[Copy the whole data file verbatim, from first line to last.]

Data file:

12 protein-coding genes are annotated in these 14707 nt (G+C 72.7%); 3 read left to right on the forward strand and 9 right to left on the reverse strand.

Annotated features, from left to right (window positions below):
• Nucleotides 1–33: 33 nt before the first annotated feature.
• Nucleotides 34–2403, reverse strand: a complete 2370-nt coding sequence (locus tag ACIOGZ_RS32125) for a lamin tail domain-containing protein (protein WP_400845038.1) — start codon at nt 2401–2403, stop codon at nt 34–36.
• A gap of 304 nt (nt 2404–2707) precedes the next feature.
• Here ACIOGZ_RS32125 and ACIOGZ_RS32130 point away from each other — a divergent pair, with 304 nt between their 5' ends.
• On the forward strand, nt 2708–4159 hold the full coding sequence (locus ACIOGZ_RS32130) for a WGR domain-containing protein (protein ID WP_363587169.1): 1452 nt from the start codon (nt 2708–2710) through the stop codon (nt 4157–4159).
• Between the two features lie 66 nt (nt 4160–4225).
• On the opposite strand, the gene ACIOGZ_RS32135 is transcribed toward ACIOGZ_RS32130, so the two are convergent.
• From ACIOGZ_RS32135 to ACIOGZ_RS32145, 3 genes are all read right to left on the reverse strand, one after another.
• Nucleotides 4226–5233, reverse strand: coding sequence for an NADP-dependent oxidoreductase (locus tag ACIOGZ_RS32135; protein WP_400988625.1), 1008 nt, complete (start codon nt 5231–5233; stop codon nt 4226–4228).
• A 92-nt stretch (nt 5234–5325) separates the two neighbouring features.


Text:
12 protein-coding genes are annotated in these 14707 nt (G+C 72.7%); 3 read left to right on the forward strand and 9 right to left on the reverse strand.

Annotated features, from left to right (window positions below):
• Nucleotides 1–33: 33 nt before the first annotated feature.
• Nucleotides 34–2403, reverse strand: a complete 2370-nt coding sequence (locus tag ACIOGZ_RS32125) for a lamin tail domain-containing protein (protein WP_400845038.1) — start codon at nt 2401–2403, stop codon at nt 34–36.
• A gap of 304 nt (nt 2404–2707) precedes the next feature.
• Here ACIOGZ_RS32125 and ACIOGZ_RS32130 point away from each other — a divergent pair, with 304 nt between their 5' ends.
• On the forward strand, nt 2708–4159 hold the full coding sequence (locus ACIOGZ_RS32130) for a WGR domain-containing protein (protein ID WP_363587169.1): 1452 nt from the start codon (nt 2708–2710) through the stop codon (nt 4157–4159).
• Between the two features lie 66 nt (nt 4160–4225).
• On the opposite strand, the gene ACIOGZ_RS32135 is transcribed toward ACIOGZ_RS32130, so the two are convergent.
• From ACIOGZ_RS32135 to ACIOGZ_RS32145, 3 genes are all read right to left on the reverse strand, one after another.
• Nucleotides 4226–5233, reverse strand: coding sequence for an NADP-dependent oxidoreductase (locus tag ACIOGZ_RS32135; protein WP_400988625.1), 1008 nt, complete (start codon nt 5231–5233; stop codon nt 4226–4228).
• A 92-nt stretch (nt 5234–5325) separates the two neighbouring features.